Feds launch new online tool to help students manage loan debt

The U.S. Department of Education has released a new interactive loan counseling tool to provide students with financial management basics, like information about their current loan debt and estimates for student loan debt levels after graduation. Students can access the new resource, known as the Financial Awareness Counseling Tool, on StudentLoans.gov.

“Managing student loan debt can be a difficult and confusing process for many borrowers. That’s why the Obama administration has been working to unravel the mystery of college financing and arm students and parents with the information they need to make smart educational choices,” said Education Secretary Arne Duncan. “Students need to know up front how much college will actually cost them, instead of waiting to find out when the first student loan bill arrives. This new tool will help bring new transparency to the process of debt management on the front end and empower students to keep their school loan payments on track and on time after graduation.”

The Financial Awareness Counseling Tool provides students with five interactive tutorials covering topics ranging from managing a budget to avoiding default. Students can access their individual loan history and receive personalized feedback that can help them better understand their financial obligations. In addition, college financial aid professionals can monitor a student’s progress in using the tool and provide assistance if necessary.…Read More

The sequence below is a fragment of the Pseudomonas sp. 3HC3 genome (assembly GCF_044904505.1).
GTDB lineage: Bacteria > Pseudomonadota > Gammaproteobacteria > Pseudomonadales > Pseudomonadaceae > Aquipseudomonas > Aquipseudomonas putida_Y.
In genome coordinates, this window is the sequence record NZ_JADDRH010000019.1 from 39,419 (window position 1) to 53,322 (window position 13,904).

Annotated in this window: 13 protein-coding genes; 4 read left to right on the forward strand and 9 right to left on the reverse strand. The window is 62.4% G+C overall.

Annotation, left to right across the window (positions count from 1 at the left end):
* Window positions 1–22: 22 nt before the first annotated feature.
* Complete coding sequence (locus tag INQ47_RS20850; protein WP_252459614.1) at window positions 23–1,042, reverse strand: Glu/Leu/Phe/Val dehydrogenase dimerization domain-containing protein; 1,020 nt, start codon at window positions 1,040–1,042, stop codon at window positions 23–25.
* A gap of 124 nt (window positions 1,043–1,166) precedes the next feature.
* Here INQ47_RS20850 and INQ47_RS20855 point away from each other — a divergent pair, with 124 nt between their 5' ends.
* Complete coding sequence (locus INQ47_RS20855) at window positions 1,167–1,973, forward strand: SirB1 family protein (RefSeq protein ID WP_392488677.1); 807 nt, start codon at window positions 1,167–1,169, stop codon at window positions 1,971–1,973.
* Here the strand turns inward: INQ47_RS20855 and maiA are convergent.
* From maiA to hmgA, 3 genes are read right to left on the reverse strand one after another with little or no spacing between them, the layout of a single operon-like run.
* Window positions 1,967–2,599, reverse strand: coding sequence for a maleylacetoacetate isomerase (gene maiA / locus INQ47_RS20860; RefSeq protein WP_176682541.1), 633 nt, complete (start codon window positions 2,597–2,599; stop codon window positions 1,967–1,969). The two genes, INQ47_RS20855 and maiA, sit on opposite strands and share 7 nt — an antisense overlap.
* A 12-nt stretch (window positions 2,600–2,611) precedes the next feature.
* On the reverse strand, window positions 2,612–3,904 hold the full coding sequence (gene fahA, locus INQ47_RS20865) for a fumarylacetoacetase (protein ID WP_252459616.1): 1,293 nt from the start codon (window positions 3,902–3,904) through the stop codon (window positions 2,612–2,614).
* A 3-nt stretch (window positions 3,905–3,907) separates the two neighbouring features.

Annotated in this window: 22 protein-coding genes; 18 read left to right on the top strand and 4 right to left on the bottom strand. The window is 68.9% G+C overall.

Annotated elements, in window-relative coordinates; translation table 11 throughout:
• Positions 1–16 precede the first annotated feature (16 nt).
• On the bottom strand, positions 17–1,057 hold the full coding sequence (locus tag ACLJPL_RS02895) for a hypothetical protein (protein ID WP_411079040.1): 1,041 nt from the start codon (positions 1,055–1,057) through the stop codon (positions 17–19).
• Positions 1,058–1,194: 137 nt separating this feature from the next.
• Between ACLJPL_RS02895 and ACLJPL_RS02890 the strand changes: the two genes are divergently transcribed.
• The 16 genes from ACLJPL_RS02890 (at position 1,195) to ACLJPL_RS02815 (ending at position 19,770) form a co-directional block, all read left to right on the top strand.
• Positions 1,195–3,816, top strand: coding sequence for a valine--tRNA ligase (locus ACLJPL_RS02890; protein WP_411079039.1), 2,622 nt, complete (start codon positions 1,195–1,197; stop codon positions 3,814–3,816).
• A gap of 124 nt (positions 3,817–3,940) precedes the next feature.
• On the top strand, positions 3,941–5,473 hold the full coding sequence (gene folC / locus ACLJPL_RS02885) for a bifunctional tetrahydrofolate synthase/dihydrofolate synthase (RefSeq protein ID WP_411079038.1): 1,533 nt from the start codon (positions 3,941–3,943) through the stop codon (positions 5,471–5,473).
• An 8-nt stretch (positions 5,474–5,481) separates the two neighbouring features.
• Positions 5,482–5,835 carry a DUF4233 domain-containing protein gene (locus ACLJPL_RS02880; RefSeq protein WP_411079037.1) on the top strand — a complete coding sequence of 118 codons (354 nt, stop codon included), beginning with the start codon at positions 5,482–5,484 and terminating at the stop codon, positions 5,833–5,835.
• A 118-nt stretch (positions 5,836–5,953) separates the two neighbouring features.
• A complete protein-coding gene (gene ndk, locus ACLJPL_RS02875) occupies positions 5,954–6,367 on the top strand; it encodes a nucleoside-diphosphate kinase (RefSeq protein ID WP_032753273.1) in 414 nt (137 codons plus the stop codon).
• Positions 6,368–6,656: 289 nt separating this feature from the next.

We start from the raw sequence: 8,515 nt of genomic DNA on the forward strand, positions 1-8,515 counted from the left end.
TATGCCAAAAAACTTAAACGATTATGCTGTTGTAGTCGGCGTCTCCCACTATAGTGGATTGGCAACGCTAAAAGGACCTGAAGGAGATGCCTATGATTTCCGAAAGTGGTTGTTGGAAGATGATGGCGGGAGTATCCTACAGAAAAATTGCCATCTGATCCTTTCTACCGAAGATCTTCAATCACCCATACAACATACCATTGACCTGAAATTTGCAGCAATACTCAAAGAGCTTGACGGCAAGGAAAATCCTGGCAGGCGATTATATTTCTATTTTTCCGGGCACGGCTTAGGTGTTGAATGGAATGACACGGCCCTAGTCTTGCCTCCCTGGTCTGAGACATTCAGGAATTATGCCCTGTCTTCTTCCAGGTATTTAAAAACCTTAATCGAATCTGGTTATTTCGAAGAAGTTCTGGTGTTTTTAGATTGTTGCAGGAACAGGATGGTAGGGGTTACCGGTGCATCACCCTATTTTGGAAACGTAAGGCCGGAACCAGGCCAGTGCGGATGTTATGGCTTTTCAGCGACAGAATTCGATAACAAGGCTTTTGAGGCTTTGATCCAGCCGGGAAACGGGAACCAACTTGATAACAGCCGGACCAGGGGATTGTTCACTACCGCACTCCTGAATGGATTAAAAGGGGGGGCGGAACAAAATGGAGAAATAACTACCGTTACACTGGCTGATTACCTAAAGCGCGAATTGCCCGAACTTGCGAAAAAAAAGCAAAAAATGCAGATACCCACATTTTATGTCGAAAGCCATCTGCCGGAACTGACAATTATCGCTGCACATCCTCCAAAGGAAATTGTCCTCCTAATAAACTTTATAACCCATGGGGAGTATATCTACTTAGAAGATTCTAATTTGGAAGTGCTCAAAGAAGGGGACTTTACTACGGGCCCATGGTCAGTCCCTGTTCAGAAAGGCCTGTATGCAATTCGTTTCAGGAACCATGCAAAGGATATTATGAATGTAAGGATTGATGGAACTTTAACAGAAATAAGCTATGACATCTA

Readers: Financial literacy is a school’s responsibility

"Someday very soon, these high school students will be adults in your community," said one reader.

In a time where budget cuts are the norm, student loan debt has reached an all-time high, and the economy shows slow improvement, a recent report reveals that few K-12 schools nationwide teach economics or financial literacy.

According to the Council for Economic Education report, titled “Survey of the States: Economic and Personal Finance Education in Our Nation’s Schools 2011,” fewer than half of states require high school students to take an economics class, and fewer states now require high schools to offer financial literacy classes than in 2009, even though another report concluded that two-thirds of college students don’t understand the terms of their loans.

Many financial experts say that by not teaching financial literacy or even basic economics to high schoolers, schools are not preparing them for adulthood—and our readers seem to agree.…Read More